AVI (huge)
MPEG-2 (but would this be reencoded in the rip from DVD)
DivX (which claims to be high quality)

The source material wasn't great, but it's mainly about preserving it and making it more useful without losing significant quality or time.
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Old February 15th, 2007, 06:25 PM   #21
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If you use a DVD-RAM disc to record to you can use DVDLab to import the first VOB and this will then import and assemble the others. You can thenu use the video and ac3 audio file in a number of programs including the Ulead Moviefactory program to edit and author. I have Ulead Moviefactory 5 which will edit from the DVD directly, at least mine will from a DVD-RAM disc. Womble will also edit from a DVD too.

Ron Evans
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Old February 16th, 2007, 10:26 PM   #22
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Thanks Ron, but I'm not entirely sure I understand what that means. DVDLab gives me a number of options for output. I'm using PAL in Australia. If the content of the DVD is MPEG2, is that what I want DVDLab to output, or some other format?
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Old February 17th, 2007, 12:05 AM   #23
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Quote:
Originally Posted by Chris Gorman
How much is expensive, and what pro brand & model did you see that burns direct from tape?

The only one I've heard of so far with some of the features is a discontinued Pioneer model - don't have the model number but my friend will probably get that to me soon. He has one he likes with fw in/out, svhs, but does not have the built in vhs player. I think he said it was about $245 a few years back. It's no longer available, but seems to me there must be a successor which I just haven't found yet.
I've been pretty happy with Pioneer DVD stand alone burners. One little glitch that I ran into with the Pioneer 633H-S model 160 gigabyte hard drive was that it will not burn 16x -R DVD's. The previous Pioneer models DO burn 16X, so it's kind of weird that the newer model does not, unless somehow the 160 gig harddrive is older even though I special ordered it a year after purchasing the 80 gig Pioneer DVD standalone burner.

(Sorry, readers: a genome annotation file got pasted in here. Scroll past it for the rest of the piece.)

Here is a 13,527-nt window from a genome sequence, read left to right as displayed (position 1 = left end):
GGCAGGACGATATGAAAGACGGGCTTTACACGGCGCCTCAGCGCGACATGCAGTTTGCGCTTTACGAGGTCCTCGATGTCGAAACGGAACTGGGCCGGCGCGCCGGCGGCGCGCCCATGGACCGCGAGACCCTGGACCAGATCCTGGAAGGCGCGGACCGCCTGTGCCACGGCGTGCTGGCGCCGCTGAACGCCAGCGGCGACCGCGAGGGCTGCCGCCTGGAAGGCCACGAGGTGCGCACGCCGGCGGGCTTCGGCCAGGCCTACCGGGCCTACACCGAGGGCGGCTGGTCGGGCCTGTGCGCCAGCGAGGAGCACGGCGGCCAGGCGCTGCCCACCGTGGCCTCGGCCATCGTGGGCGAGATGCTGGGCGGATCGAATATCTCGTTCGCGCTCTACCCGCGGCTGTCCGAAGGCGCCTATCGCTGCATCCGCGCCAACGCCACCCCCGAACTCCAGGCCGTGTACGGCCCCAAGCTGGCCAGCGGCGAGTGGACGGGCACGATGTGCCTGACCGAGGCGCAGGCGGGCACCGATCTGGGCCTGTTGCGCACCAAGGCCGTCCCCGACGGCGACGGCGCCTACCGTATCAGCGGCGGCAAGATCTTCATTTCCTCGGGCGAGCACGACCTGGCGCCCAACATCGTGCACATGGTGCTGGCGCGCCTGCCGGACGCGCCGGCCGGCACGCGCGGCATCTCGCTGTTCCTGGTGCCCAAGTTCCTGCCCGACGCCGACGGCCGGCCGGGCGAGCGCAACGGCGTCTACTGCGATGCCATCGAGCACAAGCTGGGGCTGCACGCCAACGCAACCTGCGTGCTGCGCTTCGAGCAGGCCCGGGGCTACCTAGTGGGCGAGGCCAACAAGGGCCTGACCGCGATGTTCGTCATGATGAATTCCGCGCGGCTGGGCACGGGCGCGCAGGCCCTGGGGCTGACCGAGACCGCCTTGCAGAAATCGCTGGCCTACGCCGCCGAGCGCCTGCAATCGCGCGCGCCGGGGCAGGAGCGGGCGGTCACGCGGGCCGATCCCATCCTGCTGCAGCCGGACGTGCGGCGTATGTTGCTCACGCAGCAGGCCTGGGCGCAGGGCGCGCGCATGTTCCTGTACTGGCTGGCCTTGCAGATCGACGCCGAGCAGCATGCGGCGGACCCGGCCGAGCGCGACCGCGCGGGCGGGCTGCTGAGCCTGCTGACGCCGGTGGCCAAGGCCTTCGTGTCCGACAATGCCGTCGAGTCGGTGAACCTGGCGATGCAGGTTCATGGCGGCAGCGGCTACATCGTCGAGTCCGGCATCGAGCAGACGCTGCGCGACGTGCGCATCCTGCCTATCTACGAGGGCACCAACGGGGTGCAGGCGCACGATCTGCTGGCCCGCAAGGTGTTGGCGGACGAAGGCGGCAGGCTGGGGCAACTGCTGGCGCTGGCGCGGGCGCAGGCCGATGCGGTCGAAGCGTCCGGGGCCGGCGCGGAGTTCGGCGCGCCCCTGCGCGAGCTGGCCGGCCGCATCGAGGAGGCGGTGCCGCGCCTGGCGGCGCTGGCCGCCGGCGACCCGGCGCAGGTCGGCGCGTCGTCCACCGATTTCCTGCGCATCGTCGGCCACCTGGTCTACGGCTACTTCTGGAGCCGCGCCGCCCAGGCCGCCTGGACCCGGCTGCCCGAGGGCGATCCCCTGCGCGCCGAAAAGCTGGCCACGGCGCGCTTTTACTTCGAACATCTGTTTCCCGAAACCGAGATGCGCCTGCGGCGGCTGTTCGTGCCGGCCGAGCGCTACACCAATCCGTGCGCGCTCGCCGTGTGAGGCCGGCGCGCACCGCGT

I really like the 32 quality settings that Pioneer lets you choose from. The menu templates only come in 9 choices, they are ok but somewhat limiting, and one MUST use a remote to go to the menu page, it doesn't automatically come up, instead the DVD will just start playing when you insert it, but that's not necessarily a bad thing.
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Old February 17th, 2007, 05:17 PM   #24
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David, DVDlab is just one of many ways to extract the audio and video from the DVD as two files. DVDLab is an authoring program so unless you just want to reauthor the disk its only use is to get these two files. IF you recorded on the DVD recorder it is likely that the audio is Dolby AC3 which many of the editing frograms will not be able to use. However the consumer programs like Ulead Moviefactory can read the data from the DVD which you can then re-edit and create another DVD or just use in other programs. Yes in your case you would be PAL but all these programs are able to work in either PAL or NTSC. The easiest to work with would be Ulead Moviefactory or Womble. They will read the data from the DVD, which you can then re-edit and burn another DVD or save as mpeg files. You can download a trial of Ulead Moviefactory and Womble and they are not expensive programs to have around as they are very useful. I often use them instead of Vegas or Edius, which are my main programs, because the task you are describing is done much faster and better by these programs than the more expensive NLE's.

Ron Evans